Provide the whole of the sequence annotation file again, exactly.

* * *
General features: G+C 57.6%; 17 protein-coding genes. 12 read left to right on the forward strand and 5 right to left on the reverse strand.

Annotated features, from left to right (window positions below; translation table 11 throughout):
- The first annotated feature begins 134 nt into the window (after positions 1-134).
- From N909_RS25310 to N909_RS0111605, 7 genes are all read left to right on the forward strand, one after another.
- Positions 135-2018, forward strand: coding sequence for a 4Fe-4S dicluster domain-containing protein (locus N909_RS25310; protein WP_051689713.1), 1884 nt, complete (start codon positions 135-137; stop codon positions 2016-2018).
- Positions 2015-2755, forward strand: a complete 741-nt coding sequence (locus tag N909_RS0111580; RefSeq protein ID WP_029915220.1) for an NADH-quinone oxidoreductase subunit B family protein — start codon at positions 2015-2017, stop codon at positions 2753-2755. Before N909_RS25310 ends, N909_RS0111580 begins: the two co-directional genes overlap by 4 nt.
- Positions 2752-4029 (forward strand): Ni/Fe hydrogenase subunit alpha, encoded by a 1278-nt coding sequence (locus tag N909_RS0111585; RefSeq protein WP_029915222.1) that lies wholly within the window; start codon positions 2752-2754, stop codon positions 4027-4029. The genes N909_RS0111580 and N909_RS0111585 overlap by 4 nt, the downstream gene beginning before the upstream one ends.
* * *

General features: G+C 57.6%; 17 protein-coding genes. 12 read left to right on the forward strand and 5 right to left on the reverse strand.

Annotated features, from left to right (window positions below; translation table 11 throughout):
- The first annotated feature begins 134 nt into the window (after positions 1-134).
- From N909_RS25310 to N909_RS0111605, 7 genes are all read left to right on the forward strand, one after another.
- Positions 135-2018, forward strand: coding sequence for a 4Fe-4S dicluster domain-containing protein (locus N909_RS25310; protein WP_051689713.1), 1884 nt, complete (start codon positions 135-137; stop codon positions 2016-2018).
- Positions 2015-2755, forward strand: a complete 741-nt coding sequence (locus tag N909_RS0111580; RefSeq protein ID WP_029915220.1) for an NADH-quinone oxidoreductase subunit B family protein — start codon at positions 2015-2017, stop codon at positions 2753-2755. Before N909_RS25310 ends, N909_RS0111580 begins: the two co-directional genes overlap by 4 nt.
- Positions 2752-4029 (forward strand): Ni/Fe hydrogenase subunit alpha, encoded by a 1278-nt coding sequence (locus tag N909_RS0111585; RefSeq protein WP_029915222.1) that lies wholly within the window; start codon positions 2752-2754, stop codon positions 4027-4029. The genes N909_RS0111580 and N909_RS0111585 overlap by 4 nt, the downstream gene beginning before the upstream one ends.